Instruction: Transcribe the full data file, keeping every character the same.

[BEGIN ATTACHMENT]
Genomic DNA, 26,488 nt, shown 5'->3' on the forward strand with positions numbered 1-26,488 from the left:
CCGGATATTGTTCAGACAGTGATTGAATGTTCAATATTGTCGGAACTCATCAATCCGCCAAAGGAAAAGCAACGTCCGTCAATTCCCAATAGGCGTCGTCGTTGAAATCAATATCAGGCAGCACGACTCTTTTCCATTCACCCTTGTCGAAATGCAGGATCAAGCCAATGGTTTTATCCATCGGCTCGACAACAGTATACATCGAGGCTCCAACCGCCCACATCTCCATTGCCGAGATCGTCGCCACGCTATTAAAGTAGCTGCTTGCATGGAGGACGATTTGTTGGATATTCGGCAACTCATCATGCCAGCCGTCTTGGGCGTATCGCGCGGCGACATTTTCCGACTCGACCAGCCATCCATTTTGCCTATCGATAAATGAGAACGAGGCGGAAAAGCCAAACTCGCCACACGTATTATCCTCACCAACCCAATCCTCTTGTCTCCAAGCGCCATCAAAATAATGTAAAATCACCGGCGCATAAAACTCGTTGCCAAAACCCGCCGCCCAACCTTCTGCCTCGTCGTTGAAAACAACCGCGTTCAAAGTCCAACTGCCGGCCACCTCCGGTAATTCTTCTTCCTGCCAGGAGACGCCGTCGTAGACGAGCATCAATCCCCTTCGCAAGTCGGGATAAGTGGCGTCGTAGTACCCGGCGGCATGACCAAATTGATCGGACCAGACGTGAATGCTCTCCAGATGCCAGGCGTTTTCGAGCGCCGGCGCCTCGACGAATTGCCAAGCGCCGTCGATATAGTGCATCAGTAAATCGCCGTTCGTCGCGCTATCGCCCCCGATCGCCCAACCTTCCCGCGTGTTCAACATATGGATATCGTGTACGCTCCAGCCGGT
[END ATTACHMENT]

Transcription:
Genomic DNA, 26,488 nt, shown 5'->3' on the forward strand with positions numbered 1-26,488 from the left:
CCGGATATTGTTCAGACAGTGATTGAATGTTCAATATTGTCGGAACTCATCAATCCGCCAAAGGAAAAGCAACGTCCGTCAATTCCCAATAGGCGTCGTCGTTGAAATCAATATCAGGCAGCACGACTCTTTTCCATTCACCCTTGTCGAAATGCAGGATCAAGCCAATGGTTTTATCCATCGGCTCGACAACAGTATACATCGAGGCTCCAACCGCCCACATCTCCATTGCCGAGATCGTCGCCACGCTATTAAAGTAGCTGCTTGCATGGAGGACGATTTGTTGGATATTCGGCAACTCATCATGCCAGCCGTCTTGGGCGTATCGCGCGGCGACATTTTCCGACTCGACCAGCCATCCATTTTGCCTATCGATAAATGAGAACGAGGCGGAAAAGCCAAACTCGCCACACGTATTATCCTCACCAACCCAATCCTCTTGTCTCCAAGCGCCATCAAAATAATGTAAAATCACCGGCGCATAAAACTCGTTGCCAAAACCCGCCGCCCAACCTTCTGCCTCGTCGTTGAAAACAACCGCGTTCAAAGTCCAACTGCCGGCCACCTCCGGTAATTCTTCTTCCTGCCAGGAGACGCCGTCGTAGACGAGCATCAATCCCCTTCGCAAGTCGGGATAAGTGGCGTCGTAGTACCCGGCGGCATGACCAAATTGATCGGACCAGACGTGAATGCTCTCCAGATGCCAGGCGTTTTCGAGCGCCGGCGCCTCGACGAATTGCCAAGCGCCGTCGATATAGTGCATCAGTAAATCGCCGTTCGTCGCGCTATCGCCCCCGATCGCCCAACCTTCCCGCGTGTTCAACATATGGATATCGTGTACGCTCCAGCCGGT